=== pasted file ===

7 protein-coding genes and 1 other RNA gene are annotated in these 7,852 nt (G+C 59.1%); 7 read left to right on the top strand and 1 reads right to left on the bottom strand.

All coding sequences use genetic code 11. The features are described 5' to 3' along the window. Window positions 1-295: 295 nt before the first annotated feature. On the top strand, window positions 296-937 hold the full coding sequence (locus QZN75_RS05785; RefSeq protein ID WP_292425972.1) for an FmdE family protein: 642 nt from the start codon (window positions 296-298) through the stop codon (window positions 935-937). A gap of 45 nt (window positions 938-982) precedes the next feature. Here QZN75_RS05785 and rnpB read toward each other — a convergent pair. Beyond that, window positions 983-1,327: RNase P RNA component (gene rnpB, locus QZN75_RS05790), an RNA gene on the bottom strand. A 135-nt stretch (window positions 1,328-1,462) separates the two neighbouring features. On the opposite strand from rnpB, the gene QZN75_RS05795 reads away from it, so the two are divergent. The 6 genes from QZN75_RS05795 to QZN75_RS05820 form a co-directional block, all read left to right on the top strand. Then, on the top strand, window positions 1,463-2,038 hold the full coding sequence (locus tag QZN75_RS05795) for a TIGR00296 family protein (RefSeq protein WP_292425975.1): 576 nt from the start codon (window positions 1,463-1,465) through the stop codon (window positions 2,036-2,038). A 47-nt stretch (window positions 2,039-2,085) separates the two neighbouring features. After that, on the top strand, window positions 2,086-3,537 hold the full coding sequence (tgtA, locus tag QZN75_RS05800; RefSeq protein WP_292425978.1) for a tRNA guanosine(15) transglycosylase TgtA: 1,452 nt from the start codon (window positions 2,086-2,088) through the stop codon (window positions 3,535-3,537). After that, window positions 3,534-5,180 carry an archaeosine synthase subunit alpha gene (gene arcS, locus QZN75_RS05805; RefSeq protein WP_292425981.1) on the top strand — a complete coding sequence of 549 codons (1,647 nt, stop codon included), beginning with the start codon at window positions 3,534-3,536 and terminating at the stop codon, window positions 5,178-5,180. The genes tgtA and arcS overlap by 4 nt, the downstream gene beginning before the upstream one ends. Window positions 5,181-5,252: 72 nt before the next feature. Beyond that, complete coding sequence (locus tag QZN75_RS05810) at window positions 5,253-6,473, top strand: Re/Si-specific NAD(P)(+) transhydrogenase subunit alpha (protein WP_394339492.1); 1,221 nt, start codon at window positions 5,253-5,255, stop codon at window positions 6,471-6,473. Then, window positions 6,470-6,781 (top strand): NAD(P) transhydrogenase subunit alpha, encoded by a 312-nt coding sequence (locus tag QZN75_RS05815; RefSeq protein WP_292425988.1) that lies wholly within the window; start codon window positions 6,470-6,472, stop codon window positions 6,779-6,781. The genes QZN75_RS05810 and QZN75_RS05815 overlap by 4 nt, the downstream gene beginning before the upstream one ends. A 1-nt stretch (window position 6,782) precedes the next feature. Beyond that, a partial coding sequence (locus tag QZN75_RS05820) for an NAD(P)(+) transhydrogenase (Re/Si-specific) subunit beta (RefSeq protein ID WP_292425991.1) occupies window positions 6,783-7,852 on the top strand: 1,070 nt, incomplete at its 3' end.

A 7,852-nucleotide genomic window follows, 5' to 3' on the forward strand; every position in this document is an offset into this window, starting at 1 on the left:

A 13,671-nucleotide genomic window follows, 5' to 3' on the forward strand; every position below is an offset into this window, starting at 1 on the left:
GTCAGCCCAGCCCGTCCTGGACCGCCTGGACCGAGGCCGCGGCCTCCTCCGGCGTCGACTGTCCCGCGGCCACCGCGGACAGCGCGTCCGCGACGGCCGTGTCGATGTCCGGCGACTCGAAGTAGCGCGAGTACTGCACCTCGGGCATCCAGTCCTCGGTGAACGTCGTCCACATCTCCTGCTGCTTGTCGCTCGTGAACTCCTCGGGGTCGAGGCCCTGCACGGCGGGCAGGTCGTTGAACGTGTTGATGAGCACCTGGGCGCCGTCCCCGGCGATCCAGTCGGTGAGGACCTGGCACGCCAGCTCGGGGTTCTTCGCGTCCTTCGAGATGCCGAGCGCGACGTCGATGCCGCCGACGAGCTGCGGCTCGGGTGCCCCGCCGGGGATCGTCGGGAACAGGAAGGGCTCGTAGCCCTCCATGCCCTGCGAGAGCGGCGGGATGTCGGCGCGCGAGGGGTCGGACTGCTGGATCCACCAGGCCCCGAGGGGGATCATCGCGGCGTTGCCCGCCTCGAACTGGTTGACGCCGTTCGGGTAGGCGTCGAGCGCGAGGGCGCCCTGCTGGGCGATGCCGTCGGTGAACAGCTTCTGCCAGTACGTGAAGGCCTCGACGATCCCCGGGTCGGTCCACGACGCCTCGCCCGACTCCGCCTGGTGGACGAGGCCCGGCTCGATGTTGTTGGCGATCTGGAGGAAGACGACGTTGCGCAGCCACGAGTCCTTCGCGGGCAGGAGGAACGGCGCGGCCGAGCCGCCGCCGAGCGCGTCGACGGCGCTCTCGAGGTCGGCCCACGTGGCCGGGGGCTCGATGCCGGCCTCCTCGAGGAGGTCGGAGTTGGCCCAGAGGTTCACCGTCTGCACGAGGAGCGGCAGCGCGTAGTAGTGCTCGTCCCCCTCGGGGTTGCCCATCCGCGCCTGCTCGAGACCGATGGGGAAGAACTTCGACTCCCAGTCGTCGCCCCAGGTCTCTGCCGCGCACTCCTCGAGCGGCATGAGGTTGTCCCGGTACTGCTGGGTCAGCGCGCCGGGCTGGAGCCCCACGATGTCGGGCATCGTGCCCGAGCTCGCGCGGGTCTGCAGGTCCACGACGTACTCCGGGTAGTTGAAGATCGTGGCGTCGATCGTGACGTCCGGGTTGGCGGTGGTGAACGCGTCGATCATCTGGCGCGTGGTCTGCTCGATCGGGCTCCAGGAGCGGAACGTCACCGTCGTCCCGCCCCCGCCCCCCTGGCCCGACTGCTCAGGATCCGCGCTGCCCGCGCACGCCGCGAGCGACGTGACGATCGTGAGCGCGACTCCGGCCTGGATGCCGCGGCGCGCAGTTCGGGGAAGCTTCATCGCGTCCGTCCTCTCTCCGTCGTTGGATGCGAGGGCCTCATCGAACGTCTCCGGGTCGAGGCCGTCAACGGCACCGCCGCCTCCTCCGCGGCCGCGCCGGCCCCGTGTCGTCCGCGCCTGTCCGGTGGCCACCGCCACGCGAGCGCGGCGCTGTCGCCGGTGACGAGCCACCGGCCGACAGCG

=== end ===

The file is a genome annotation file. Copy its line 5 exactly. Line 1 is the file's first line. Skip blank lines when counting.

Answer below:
GTCAGCCCAGCCCGTCCTGGACCGCCTGGACCGAGGCCGCGGCCTCCTCCGGCGTCGACTGTCCCGCGGCCACCGCGGACAGCGCGTCCGCGACGGCCGTGTCGATGTCCGGCGACTCGAAGTAGCGCGAGTACTGCACCTCGGGCATCCAGTCCTCGGTGAACGTCGTCCACATCTCCTGCTGCTTGTCGCTCGTGAACTCCTCGGGGTCGAGGCCCTGCACGGCGGGCAGGTCGTTGAACGTGTTGATGAGCACCTGGGCGCCGTCCCCGGCGATCCAGTCGGTGAGGACCTGGCACGCCAGCTCGGGGTTCTTCGCGTCCTTCGAGATGCCGAGCGCGACGTCGATGCCGCCGACGAGCTGCGGCTCGGGTGCCCCGCCGGGGATCGTCGGGAACAGGAAGGGCTCGTAGCCCTCCATGCCCTGCGAGAGCGGCGGGATGTCGGCGCGCGAGGGGTCGGACTGCTGGATCCACCAGGCCCCGAGGGGGATCATCGCGGCGTTGCCCGCCTCGAACTGGTTGACGCCGTTCGGGTAGGCGTCGAGCGCGAGGGCGCCCTGCTGGGCGATGCCGTCGGTGAACAGCTTCTGCCAGTACGTGAAGGCCTCGACGATCCCCGGGTCGGTCCACGACGCCTCGCCCGACTCCGCCTGGTGGACGAGGCCCGGCTCGATGTTGTTGGCGATCTGGAGGAAGACGACGTTGCGCAGCCACGAGTCCTTCGCGGGCAGGAGGAACGGCGCGGCCGAGCCGCCGCCGAGCGCGTCGACGGCGCTCTCGAGGTCGGCCCACGTGGCCGGGGGCTCGATGCCGGCCTCCTCGAGGAGGTCGGAGTTGGCCCAGAGGTTCACCGTCTGCACGAGGAGCGGCAGCGCGTAGTAGTGCTCGTCCCCCTCGGGGTTGCCCATCCGCGCCTGCTCGAGACCGATGGGGAAGAACTTCGACTCCCAGTCGTCGCCCCAGGTCTCTGCCGCGCACTCCTCGAGCGGCATGAGGTTGTCCCGGTACTGCTGGGTCAGCGCGCCGGGCTGGAGCCCCACGATGTCGGGCATCGTGCCCGAGCTCGCGCGGGTCTGCAGGTCCACGACGTACTCCGGGTAGTTGAAGATCGTGGCGTCGATCGTGACGTCCGGGTTGGCGGTGGTGAACGCGTCGATCATCTGGCGCGTGGTCTGCTCGATCGGGCTCCAGGAGCGGAACGTCACCGTCGTCCCGCCCCCGCCCCCCTGGCCCGACTGCTCAGGATCCGCGCTGCCCGCGCACGCCGCGAGCGACGTGACGATCGTGAGCGCGACTCCGGCCTGGATGCCGCGGCGCGCAGTTCGGGGAAGCTTCATCGCGTCCGTCCTCTCTCCGTCGTTGGATGCGAGGGCCTCATCGAACGTCTCCGGGTCGAGGCCGTCAACGGCACCGCCGCCTCCTCCGCGGCCGCGCCGGCCCCGTGTCGTCCGCGCCTGTCCGGTGGCCACCGCCACGCGAGCGCGGCGCTGTCGCCGGTGACGAGCCACCGGCCGACAGCG